Jakarta’s traffic is simply brutal: Commuters spend hours every day stranded in cars and crammed into battered busses in the congested Indonesian capital, which has about 28 million residents but no rapid-transit system.
Opportunistic vendors often weave between the stopped vehicles, selling snacks like fruit and nuts, and motorcycle taxis offer rides between lanes. But now the city is cracking down on one particular sort of gridlock-inspired entrepreneur: the pak ogah, or independent traffic guide. For a small fee, the whistle-bearing boys or men will help drivers merge into crowded lanes or make U-turns. They also often take charge of busy intersections and railroad crossings. A recent local news report, for example, showed an especially enthusiastic traffic guide.
The guides have faced scrutiny, however, following a deadly collision last week between a train and a fuel truck. Some bystanders said the local guides failed to prevent the truck from driving across the tracks. Jakarta’s governor, Joko Widodo, now wants to fine guides at railroad crossings 500,000 rupiah (about $41), and his deputy wants them banished city-wide. “We have to catch them all, and clean this up,” said Vice-Governor Basuki “Ahok” Tjahaja Purnama, according to the Straits Times.
Comparative data about traffic congestion is scarce, but by any measure Jakarta has it rough. About 10 million vehicles hit the roads each workday, and commute times are further worsened by seasonal factors like monsoon rain and workers leaving their offices at set times during the Muslim holy month of Ramadan. As in other Southeast Asian megacities like Bangkok and Manila, newly affluent middle-class car buyers are making matters progressively worse: In 2012, average car speeds in the city were just 16 kilometers per hour (about 10 miles per hour), compared to 20 kilometers per hour in 2008.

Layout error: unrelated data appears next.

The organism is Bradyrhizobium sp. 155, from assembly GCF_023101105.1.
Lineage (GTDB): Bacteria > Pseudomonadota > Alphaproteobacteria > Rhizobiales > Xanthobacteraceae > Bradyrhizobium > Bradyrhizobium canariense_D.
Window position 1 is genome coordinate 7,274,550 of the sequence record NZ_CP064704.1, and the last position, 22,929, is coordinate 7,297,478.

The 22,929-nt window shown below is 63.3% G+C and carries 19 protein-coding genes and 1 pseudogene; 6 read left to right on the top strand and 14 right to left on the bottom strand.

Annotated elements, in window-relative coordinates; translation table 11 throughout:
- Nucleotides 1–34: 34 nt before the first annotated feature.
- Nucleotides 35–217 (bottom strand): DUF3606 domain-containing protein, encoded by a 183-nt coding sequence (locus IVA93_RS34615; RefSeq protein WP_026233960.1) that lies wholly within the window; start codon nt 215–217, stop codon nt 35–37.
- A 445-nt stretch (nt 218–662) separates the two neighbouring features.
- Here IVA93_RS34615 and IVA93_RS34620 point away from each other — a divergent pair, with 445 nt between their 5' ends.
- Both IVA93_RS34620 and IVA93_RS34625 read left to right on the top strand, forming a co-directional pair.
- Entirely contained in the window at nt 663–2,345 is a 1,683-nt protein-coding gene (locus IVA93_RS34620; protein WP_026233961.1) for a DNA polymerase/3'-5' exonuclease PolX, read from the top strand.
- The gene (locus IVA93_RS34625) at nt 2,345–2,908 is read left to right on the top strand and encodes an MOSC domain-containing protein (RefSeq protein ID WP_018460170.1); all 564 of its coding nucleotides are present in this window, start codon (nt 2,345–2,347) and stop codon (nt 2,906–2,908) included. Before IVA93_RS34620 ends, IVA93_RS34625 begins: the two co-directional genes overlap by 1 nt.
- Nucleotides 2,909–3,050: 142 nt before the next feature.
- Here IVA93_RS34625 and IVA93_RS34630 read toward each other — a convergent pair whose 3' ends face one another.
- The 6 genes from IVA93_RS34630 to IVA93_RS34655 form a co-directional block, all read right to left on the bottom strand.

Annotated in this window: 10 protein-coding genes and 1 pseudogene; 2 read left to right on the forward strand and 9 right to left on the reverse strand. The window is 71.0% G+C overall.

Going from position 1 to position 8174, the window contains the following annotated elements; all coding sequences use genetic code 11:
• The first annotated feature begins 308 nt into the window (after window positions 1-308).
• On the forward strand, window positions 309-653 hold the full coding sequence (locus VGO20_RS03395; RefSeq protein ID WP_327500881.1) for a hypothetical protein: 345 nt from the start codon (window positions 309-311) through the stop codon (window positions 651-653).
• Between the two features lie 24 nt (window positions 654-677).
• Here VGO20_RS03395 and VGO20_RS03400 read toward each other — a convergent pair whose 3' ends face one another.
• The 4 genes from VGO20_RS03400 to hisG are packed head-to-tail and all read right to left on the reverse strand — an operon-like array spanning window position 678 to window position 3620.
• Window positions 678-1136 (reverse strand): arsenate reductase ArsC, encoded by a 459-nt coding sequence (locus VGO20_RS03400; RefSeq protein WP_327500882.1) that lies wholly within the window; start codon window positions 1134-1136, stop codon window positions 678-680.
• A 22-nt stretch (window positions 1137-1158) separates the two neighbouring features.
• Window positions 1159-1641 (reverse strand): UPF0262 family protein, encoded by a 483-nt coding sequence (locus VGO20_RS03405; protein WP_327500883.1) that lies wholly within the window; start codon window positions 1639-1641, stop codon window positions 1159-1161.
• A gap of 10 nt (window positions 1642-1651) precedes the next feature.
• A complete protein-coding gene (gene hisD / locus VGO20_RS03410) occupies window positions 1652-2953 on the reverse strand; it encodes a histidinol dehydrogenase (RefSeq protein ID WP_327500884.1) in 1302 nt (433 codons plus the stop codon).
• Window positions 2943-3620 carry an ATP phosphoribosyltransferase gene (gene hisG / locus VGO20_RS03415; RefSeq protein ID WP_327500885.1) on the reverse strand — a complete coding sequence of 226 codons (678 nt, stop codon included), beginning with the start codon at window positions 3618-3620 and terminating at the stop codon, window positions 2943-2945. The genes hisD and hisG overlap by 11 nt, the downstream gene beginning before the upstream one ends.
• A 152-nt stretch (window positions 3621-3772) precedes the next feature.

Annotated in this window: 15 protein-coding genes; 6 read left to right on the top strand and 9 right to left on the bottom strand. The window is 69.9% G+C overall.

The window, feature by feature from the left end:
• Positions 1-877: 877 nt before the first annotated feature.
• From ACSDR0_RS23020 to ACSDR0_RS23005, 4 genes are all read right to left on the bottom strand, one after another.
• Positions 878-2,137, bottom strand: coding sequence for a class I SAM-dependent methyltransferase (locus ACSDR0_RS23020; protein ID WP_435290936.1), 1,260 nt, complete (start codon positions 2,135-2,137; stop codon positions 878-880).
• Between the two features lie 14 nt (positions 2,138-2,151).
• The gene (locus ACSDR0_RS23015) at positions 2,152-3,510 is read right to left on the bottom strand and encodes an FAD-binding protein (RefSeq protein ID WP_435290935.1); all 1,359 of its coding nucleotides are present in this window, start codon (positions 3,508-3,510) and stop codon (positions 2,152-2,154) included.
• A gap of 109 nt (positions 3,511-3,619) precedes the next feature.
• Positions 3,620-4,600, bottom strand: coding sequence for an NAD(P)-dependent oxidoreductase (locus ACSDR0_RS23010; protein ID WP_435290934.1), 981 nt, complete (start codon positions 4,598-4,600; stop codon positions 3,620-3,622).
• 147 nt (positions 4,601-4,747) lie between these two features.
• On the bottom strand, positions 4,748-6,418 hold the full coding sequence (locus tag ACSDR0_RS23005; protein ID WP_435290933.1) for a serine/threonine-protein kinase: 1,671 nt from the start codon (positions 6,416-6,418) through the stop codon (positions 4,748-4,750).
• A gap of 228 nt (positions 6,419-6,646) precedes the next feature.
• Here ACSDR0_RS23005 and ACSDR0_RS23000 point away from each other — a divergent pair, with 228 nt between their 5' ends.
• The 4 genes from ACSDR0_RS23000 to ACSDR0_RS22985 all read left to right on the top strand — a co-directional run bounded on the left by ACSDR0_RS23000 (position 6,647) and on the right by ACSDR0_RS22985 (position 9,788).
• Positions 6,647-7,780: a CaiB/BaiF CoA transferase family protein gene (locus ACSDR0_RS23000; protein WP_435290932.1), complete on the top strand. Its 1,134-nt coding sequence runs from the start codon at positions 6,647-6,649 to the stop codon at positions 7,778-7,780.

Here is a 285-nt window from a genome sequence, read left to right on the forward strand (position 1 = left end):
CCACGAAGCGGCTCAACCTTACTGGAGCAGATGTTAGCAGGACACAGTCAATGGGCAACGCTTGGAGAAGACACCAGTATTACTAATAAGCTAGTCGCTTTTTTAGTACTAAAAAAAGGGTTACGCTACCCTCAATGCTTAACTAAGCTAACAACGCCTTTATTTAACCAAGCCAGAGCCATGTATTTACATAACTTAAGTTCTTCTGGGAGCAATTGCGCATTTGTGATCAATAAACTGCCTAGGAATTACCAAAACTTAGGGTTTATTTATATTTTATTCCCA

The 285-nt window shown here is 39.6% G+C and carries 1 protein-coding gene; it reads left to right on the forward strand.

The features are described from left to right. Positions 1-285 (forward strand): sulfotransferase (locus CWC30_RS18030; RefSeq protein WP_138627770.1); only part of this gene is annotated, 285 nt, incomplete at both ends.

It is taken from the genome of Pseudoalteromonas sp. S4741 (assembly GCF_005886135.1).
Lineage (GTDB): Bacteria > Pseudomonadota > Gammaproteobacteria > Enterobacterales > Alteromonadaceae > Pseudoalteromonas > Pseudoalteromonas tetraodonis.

Jakarta wasn’t one of the cities surveyed for this 2011 IBM study of the world’s worst cities for road traffic, but based on the metrics that included commuting time, time stuck in traffic, worsening conditions and standstill conditions, it would probably rank near the top of the list.
It’s hard to see how blaming the pak ogah or cracking down on their attempts to impose a bit of order on the chaos will help ease the severity of Jakarta’s traffic.
“They have been here for the longest time and there is some sort of informal understanding that they are allowed to operate,” one traffic guide told the Straits Times. “So as long as there is weak enforcement, they will be here.”
In the meantime, commuters can cast a longing eye toward the day in 2018 when Jakarta’s first mass transit system, the MRT, is scheduled to begin operations. Until then, construction associated with the underground and overhead railway is expected to cause—you guessed it—even more traffic jams.